Elderly patients have commonly been considered to be at a higher risk of postoperative complications of DLS than younger patients. It was documented an approximate 80% of complications rate who were performed surgically for DLS[23-27]. In the study of Okuda, postoperative complications were found in 16% of elderly patients after PLIF with pedicle screw placement[28]. In our series, the major reasons for the reoperation were wound infection, screw misplacement, neurologic deficit, nonunion, screw fracture, which were similar to previous reports. Therefore, the better understanding of the complications, risk factors and unplanned reoperations rate is helpful to improve the surgical outcomes.

In our study, higher BMI , DM, more bleeding  and women predicted the occurrence of wound infection, which other studies have previously reported. Postoperative wound deep infection will significantly impact the surgical outcomes of DLS and have an important influence on surgical plan which need the revision surgery, removing the implants if necessary. It also increased the cost of the hospitalization and nursing. And the spine surgeon perhaps pay more attention to improve the surgical training and need more help of multiple disciplinary team(MDT).

  Another common reason for unplanned reoperation was the screw displacement in the study. Complications related to screw displacement in spinal surgery are more common and often result in spinal cord and nerve root injury as well as dural lesion which require revision surgery immediately. Fortunately, all neurological defects of the patients after reoperation alleviated and returned to normal at the final follow-up. More spine courses or navigation system could help reduce the rate of screw displacement. Also we found that the patients who underwent posteriolateral fusion procedure which had higher incidence of nonunion and higher rate of unplanned reoperation. It showed that detailed preoperative plan and strict follow-up could work for patients with DLS when indicated for surgical treatment.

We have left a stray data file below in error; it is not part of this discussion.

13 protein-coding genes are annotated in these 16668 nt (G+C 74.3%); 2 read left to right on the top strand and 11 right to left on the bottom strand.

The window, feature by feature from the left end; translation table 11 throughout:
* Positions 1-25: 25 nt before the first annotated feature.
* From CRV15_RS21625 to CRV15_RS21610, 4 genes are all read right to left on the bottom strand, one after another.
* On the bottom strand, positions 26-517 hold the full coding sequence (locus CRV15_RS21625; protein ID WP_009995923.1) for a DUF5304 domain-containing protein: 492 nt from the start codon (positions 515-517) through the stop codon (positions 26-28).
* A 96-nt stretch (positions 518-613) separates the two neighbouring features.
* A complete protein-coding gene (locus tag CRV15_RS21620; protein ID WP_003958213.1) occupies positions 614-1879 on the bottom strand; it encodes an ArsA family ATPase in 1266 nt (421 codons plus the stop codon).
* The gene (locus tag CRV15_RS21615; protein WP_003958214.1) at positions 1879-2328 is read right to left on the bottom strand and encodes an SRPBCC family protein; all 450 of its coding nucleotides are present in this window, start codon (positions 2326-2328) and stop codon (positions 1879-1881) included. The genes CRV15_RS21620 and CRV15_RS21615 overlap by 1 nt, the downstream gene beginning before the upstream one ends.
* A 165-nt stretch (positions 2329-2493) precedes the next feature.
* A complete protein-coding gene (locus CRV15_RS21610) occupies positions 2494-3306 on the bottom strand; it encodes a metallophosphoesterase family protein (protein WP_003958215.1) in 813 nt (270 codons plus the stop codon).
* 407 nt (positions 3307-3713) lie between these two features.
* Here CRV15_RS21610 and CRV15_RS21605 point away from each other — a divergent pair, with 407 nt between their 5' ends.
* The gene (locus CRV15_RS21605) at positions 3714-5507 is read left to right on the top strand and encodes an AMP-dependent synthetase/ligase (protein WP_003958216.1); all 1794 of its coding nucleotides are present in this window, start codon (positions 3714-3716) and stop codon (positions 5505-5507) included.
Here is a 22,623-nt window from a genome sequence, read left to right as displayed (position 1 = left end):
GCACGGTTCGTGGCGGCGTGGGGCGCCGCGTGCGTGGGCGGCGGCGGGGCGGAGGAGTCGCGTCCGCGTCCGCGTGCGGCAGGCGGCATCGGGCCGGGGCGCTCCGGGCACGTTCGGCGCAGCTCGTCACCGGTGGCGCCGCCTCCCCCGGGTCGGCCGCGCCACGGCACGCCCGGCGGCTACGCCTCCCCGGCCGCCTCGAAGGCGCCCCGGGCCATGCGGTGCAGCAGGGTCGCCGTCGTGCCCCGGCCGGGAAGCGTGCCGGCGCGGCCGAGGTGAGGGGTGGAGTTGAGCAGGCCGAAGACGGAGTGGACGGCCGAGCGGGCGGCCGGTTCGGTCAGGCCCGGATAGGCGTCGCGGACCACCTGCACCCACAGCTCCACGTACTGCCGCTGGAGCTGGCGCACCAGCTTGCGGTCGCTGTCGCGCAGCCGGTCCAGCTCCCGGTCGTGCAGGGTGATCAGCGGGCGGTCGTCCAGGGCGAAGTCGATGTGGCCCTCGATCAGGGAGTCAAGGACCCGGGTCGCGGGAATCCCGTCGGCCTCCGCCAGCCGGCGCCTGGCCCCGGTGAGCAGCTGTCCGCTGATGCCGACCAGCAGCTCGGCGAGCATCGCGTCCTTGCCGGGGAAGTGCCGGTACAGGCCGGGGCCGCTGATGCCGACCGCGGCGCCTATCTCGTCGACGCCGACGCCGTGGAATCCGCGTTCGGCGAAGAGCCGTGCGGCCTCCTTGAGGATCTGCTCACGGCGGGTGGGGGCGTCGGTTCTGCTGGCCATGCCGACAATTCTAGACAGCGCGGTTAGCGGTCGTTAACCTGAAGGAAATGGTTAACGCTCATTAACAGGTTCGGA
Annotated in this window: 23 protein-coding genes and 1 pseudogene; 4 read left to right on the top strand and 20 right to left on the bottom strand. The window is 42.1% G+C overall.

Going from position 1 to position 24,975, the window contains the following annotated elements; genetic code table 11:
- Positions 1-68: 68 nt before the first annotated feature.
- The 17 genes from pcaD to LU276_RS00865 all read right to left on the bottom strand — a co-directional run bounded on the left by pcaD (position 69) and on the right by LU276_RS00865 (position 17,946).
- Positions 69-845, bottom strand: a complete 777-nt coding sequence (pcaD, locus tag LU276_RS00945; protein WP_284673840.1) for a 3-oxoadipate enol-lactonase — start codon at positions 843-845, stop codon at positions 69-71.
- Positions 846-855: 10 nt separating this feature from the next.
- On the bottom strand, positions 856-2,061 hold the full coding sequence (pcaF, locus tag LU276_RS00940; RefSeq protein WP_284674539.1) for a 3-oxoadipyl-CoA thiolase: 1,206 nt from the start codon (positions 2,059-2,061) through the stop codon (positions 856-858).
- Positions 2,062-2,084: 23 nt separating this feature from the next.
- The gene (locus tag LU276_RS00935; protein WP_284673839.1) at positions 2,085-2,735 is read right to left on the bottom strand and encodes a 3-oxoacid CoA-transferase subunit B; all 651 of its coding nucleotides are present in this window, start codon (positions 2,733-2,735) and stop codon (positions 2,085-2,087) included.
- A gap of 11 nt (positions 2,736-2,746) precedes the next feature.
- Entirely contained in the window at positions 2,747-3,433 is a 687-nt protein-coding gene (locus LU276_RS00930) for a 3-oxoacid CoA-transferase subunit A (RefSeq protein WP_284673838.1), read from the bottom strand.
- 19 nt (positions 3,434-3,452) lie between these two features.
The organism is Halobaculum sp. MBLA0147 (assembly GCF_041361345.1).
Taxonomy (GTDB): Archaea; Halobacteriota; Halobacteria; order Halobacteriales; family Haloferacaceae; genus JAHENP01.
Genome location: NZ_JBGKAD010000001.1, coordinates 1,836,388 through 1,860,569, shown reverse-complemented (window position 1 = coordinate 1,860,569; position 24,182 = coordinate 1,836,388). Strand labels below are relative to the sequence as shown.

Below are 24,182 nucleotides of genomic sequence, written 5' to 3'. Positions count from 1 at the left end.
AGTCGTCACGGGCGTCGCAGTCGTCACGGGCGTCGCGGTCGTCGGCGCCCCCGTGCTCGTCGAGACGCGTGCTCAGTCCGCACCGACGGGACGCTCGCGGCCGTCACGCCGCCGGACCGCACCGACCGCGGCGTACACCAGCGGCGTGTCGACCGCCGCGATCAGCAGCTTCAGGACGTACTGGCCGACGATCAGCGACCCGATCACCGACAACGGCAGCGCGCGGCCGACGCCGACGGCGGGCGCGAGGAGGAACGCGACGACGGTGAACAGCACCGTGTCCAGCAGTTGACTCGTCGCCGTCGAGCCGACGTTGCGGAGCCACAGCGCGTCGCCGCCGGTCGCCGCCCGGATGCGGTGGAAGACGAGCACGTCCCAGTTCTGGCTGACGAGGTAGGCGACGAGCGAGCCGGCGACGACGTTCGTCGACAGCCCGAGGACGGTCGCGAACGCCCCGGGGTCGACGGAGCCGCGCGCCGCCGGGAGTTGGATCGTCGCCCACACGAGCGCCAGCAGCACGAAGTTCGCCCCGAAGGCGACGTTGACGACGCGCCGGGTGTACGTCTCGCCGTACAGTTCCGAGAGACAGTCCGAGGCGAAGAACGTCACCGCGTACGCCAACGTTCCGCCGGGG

The unplanned reoperations rate in geriatric patients surgically performed for DLS was 3%. The patients of higher BMI, DM, age, posteriolateral fusion, female predicted higher incidence of unplanned reoperations. The spine surgeons maybe need to pay more attention in their preoperative training and in improving surgical technique which could reduce the reoperation rate. The spine surgeons maybe need more attention in their preoperative training and in improving surgical technique level of the treatment of with DLS. However, we want to declare that there existed several limitations in this study. First, the study didn’t consider the distribution of one-level or two-level DLS in each group which was associated with bias. Second, the retrospective nature of the small-sample study may be associated with bias. In the future, the prospective, randomized studies with long-term follow-up periods are needed.


Abbreviations PLF: posterior lumbar fusion; DLS: degenerative lumbar spondylolisthesis; BMI: body mass index; DM: diabetes mellitus; DLD: degenerative lumbar diseases; MDT: multiple disciplinary team Availability of data and materials The datasets generated and/or analysed during the current study are not publicly available due to the data is confidential patient data but are available from the corresponding author on reasonable request. Consent for publication Not applicable. Ethics approval and consent to participate The Institutional Review Board of the First Affiliated Hospital of Chongqing Medical University approved this study. Competing interests The authors declare that they have no competing interests. Funding The authors declare no sources of funding. Author details 1Department of Orthopedic Surgery, The First Affiliated Hospital of Chongqing Medical University, Chongqing, China 2Department of Pain Management, The First Affiliated Hospital of Chongqing Medical University, Chongqing, China Authors’ contributions Contributions: (I) conception and design: WYZ, XJL2; (II) administrative support: XJL1, ZXQ; (III) provision of study materials or patients: WYZ, XJL2, TJH, ZXQ; (IV) collection and assembly of data: WYZ and XJL1; (V) data analysis and interpretation: WYZ ,TJH, and XJL1. All authors read and approved the final manuscript. Acknowledgements Not applicable.